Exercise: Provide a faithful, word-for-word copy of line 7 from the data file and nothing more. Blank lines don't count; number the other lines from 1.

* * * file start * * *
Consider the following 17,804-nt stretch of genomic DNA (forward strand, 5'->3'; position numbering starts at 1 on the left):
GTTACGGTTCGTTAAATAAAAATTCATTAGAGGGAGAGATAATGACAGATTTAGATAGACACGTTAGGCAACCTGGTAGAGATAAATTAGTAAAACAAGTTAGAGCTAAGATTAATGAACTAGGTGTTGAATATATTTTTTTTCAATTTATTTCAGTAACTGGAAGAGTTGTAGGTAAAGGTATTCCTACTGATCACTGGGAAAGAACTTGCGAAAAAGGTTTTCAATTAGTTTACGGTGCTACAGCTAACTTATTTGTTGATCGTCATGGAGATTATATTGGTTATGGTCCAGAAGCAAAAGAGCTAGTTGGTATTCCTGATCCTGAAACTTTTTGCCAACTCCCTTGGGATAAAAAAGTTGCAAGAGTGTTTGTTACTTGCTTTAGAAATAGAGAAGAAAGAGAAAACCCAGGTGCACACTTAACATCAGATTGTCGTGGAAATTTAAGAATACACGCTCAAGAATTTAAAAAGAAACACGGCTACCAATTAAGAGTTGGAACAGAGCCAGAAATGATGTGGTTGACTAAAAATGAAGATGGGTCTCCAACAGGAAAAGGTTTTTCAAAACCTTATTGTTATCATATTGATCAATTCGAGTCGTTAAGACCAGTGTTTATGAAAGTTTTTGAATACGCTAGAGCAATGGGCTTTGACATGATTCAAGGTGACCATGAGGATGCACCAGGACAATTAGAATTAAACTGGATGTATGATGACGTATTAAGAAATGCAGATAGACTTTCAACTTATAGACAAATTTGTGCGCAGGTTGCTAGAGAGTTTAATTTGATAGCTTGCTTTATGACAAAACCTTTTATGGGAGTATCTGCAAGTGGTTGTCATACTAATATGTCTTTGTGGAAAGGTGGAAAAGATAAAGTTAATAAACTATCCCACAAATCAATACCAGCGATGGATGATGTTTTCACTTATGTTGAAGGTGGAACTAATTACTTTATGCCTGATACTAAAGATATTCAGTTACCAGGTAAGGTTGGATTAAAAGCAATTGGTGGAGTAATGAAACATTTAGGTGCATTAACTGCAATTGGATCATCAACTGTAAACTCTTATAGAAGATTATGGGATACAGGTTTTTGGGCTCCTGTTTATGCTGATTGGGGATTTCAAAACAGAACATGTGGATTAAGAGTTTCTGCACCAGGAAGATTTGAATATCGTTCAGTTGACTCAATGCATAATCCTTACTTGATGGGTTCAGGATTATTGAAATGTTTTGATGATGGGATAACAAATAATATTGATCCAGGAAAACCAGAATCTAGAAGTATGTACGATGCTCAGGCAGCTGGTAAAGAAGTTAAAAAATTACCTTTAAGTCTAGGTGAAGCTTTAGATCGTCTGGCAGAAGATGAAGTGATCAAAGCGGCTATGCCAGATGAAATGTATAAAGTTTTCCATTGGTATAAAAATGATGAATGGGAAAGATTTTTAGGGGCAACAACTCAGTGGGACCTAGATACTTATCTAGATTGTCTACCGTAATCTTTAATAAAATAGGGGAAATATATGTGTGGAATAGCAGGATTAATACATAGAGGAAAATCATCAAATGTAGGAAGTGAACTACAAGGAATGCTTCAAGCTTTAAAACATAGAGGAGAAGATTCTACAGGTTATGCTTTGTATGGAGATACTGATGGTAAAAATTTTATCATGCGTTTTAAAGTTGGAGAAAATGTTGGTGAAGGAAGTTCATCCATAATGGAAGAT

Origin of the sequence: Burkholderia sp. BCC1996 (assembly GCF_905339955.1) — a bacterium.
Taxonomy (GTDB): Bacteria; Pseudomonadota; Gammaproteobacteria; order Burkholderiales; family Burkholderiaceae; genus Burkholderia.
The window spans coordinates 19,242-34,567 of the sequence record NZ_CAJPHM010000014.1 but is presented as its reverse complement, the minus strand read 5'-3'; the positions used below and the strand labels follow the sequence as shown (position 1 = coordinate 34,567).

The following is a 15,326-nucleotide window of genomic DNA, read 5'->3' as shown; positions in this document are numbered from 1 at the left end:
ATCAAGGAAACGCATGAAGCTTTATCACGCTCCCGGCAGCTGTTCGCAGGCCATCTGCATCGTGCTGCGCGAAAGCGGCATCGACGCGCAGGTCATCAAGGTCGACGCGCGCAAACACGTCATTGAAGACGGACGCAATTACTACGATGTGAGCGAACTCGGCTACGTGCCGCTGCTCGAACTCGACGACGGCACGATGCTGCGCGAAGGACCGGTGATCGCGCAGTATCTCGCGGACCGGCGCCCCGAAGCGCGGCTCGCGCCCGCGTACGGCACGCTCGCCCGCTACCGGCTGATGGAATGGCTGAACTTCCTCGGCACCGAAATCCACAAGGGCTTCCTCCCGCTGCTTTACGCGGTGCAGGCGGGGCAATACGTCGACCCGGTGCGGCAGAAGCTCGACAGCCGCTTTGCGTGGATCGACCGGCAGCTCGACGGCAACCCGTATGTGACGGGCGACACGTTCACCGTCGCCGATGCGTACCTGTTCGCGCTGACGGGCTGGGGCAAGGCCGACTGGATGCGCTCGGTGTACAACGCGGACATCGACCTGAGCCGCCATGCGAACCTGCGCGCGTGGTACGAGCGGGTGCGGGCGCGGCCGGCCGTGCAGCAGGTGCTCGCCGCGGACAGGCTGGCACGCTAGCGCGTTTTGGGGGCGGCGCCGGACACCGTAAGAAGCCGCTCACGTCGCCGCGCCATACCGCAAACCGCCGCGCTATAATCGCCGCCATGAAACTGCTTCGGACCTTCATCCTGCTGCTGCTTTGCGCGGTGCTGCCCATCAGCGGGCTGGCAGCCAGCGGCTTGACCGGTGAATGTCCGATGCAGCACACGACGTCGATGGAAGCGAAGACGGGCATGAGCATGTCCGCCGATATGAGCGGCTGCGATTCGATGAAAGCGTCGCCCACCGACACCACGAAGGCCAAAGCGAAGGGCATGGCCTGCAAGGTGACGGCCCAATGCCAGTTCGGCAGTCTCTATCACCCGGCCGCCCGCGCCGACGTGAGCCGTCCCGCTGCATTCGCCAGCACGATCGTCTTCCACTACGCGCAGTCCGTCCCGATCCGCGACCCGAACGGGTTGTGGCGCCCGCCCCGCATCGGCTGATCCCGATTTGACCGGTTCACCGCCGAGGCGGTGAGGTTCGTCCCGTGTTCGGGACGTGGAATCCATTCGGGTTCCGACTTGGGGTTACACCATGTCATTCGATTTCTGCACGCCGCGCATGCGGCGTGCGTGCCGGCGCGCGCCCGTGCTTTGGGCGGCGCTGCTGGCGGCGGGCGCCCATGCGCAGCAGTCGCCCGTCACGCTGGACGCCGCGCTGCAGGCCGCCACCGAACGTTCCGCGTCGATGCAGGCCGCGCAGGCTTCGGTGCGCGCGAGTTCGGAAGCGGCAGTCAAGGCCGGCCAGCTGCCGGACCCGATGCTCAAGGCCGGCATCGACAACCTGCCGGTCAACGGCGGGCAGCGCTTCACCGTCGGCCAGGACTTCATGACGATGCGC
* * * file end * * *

ATCAAGGAAACGCATGAAGCTTTATCACGCTCCCGGCAGCTGTTCGCAGGCCATCTGCATCGTGCTGCGCGAAAGCGGCATCGACGCGCAGGTCATCAAGGTCGACGCGCGCAAACACGTCATTGAAGACGGACGCAATTACTACGATGTGAGCGAACTCGGCTACGTGCCGCTGCTCGAACTCGACGACGGCACGATGCTGCGCGAAGGACCGGTGATCGCGCAGTATCTCGCGGACCGGCGCCCCGAAGCGCGGCTCGCGCCCGCGTACGGCACGCTCGCCCGCTACCGGCTGATGGAATGGCTGAACTTCCTCGGCACCGAAATCCACAAGGGCTTCCTCCCGCTGCTTTACGCGGTGCAGGCGGGGCAATACGTCGACCCGGTGCGGCAGAAGCTCGACAGCCGCTTTGCGTGGATCGACCGGCAGCTCGACGGCAACCCGTATGTGACGGGCGACACGTTCACCGTCGCCGATGCGTACCTGTTCGCGCTGACGGGCTGGGGCAAGGCCGACTGGATGCGCTCGGTGTACAACGCGGACATCGACCTGAGCCGCCATGCGAACCTGCGCGCGTGGTACGAGCGGGTGCGGGCGCGGCCGGCCGTGCAGCAGGTGCTCGCCGCGGACAGGCTGGCACGCTAGCGCGTTTTGGGGGCGGCGCCGGACACCGTAAGAAGCCGCTCACGTCGCCGCGCCATACCGCAAACCGCCGCGCTATAATCGCCGCCATGAAACTGCTTCGGACCTTCATCCTGCTGCTGCTTTGCGCGGTGCTGCCCATCAGCGGGCTGGCAGCCAGCGGCTTGACCGGTGAATGTCCGATGCAGCACACGACGTCGATGGAAGCGAAGACGGGCATGAGCATGTCCGCCGATATGAGCGGCTGCGATTCGATGAAAGCGTCGCCCACCGACACCACGAAGGCCAAAGCGAAGGGCATGGCCTGCAAGGTGACGGCCCAATGCCAGTTCGGCAGTCTCTATCACCCGGCCGCCCGCGCCGACGTGAGCCGTCCCGCTGCATTCGCCAGCACGATCGTCTTCCACTACGCGCAGTCCGTCCCGATCCGCGACCCGAACGGGTTGTGGCGCCCGCCCCGCATCGGCTGATCCCGATTTGACCGGTTCACCGCCGAGGCGGTGAGGTTCGTCCCGTGTTCGGGACGTGGAATCCATTCGGGTTCCGACTTGGGGTTACACCATGTCATTCGATTTCTGCACGCCGCGCATGCGGCGTGCGTGCCGGCGCGCGCCCGTGCTTTGGGCGGCGCTGCTGGCGGCGGGCGCCCATGCGCAGCAGTCGCCCGTCACGCTGGACGCCGCGCTGCAGGCCGCCACCGAACGTTCCGCGTCGATGCAGGCCGCGCAGGCTTCGGTGCGCGCGAGTTCGGAAGCGGCAGTCAAGGCCGGCCAGCTGCCGGACCCGATGCTCAAGGCCGGCATCGACAACCTGCCGGTCAACGGCGGGCAGCGCTTCACCGTCGGCCAGGACTTCATGACGATGCGC